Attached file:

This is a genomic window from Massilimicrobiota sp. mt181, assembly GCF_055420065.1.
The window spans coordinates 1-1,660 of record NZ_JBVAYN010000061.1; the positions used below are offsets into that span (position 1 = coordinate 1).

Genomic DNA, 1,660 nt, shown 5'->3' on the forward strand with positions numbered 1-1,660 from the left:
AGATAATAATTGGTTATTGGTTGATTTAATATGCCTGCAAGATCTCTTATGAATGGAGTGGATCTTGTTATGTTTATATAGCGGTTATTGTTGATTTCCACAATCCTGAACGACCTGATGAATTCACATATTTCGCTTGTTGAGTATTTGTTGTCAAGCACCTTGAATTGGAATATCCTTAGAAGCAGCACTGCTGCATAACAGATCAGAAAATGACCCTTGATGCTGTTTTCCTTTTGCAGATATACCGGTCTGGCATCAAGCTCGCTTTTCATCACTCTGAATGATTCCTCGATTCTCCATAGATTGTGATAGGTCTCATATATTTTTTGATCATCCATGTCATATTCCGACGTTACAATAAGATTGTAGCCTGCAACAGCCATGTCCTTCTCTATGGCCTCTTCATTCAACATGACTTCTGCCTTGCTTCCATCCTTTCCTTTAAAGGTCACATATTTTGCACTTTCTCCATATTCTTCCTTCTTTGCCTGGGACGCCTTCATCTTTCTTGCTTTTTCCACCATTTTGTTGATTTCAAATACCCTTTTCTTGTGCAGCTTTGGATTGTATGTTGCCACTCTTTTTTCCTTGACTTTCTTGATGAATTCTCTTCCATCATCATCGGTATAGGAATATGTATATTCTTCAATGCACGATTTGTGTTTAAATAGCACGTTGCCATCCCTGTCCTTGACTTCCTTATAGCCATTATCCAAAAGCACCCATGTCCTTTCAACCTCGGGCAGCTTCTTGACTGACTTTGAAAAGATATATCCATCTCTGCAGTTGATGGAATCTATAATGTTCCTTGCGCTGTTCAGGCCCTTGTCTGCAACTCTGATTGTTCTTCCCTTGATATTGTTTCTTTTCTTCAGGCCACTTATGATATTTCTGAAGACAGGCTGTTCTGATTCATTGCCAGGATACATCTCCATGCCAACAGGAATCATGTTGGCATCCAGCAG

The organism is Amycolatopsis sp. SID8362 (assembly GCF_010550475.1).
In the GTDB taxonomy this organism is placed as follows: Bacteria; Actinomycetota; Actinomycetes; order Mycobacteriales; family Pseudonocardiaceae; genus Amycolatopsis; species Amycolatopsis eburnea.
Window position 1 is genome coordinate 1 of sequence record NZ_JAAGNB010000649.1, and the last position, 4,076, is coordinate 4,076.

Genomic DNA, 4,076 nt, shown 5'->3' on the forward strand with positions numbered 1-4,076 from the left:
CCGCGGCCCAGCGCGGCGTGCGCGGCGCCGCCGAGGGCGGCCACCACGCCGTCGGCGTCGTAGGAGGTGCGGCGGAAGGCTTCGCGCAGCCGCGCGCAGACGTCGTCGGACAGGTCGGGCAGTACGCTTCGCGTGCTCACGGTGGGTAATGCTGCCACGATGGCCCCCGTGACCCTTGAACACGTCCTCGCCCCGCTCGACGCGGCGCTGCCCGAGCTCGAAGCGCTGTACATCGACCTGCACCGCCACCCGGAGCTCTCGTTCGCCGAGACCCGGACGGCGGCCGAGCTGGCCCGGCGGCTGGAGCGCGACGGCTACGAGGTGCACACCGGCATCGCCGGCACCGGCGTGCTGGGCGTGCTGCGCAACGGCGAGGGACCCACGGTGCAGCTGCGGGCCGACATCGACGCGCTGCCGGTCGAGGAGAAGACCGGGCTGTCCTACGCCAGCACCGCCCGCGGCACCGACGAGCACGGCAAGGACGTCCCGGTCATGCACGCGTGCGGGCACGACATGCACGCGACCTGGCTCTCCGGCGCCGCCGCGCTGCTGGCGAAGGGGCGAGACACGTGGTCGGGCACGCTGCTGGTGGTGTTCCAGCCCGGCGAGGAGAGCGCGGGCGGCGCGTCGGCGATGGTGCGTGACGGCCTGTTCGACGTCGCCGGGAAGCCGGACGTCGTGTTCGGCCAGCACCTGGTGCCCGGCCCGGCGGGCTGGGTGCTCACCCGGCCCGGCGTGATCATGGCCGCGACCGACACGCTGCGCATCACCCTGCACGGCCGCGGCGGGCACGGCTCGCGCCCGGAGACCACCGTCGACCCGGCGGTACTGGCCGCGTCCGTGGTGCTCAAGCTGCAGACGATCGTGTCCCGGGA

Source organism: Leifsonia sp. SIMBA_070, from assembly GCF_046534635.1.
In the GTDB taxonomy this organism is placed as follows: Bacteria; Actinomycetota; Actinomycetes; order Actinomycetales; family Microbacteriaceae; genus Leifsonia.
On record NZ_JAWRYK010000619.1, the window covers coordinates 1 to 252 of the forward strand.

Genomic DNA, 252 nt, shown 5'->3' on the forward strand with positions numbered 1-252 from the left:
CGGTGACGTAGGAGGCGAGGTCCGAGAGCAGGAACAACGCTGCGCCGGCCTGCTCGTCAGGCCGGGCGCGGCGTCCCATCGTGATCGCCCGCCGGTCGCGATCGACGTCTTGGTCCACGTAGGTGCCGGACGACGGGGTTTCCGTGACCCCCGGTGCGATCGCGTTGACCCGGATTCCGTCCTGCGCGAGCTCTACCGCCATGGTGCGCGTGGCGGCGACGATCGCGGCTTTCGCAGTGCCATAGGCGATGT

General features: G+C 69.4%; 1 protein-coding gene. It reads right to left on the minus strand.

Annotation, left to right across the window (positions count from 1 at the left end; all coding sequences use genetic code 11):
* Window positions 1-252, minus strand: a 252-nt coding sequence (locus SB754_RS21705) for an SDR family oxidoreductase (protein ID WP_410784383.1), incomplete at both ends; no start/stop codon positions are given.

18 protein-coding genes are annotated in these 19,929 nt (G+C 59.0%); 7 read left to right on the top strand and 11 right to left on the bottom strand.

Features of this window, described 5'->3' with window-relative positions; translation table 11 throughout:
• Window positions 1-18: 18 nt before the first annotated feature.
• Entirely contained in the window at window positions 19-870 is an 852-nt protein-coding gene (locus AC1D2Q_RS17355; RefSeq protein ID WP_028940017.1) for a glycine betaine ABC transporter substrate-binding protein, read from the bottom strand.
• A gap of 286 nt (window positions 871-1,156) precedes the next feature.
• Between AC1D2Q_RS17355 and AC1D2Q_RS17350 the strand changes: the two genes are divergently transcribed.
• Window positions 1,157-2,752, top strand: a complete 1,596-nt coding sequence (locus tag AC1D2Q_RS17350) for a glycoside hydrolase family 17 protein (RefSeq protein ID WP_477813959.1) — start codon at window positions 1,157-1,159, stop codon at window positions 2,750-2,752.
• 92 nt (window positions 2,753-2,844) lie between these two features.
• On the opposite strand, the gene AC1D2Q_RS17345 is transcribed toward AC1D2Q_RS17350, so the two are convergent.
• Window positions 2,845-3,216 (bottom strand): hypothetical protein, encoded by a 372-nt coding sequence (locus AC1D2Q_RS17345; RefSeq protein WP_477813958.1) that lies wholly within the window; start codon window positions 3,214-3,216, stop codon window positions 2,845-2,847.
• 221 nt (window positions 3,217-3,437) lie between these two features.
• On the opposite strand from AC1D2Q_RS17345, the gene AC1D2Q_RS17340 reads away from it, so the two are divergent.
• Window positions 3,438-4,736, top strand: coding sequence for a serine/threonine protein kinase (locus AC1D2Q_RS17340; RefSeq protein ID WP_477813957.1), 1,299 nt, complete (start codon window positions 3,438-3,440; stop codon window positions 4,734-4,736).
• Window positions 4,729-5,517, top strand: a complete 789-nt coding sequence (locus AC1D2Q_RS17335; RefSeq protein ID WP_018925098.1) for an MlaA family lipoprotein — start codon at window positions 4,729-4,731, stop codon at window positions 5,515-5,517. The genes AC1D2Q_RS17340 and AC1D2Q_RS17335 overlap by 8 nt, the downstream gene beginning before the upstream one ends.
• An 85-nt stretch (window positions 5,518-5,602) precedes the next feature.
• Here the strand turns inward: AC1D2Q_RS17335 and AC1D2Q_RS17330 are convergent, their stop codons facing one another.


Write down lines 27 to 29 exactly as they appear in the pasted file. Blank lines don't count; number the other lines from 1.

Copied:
• Window positions 2,845-3,216 (bottom strand): hypothetical protein, encoded by a 372-nt coding sequence (locus AC1D2Q_RS17345; RefSeq protein WP_477813958.1) that lies wholly within the window; start codon window positions 3,214-3,216, stop codon window positions 2,845-2,847.
• 221 nt (window positions 3,217-3,437) lie between these two features.
• On the opposite strand from AC1D2Q_RS17345, the gene AC1D2Q_RS17340 reads away from it, so the two are divergent.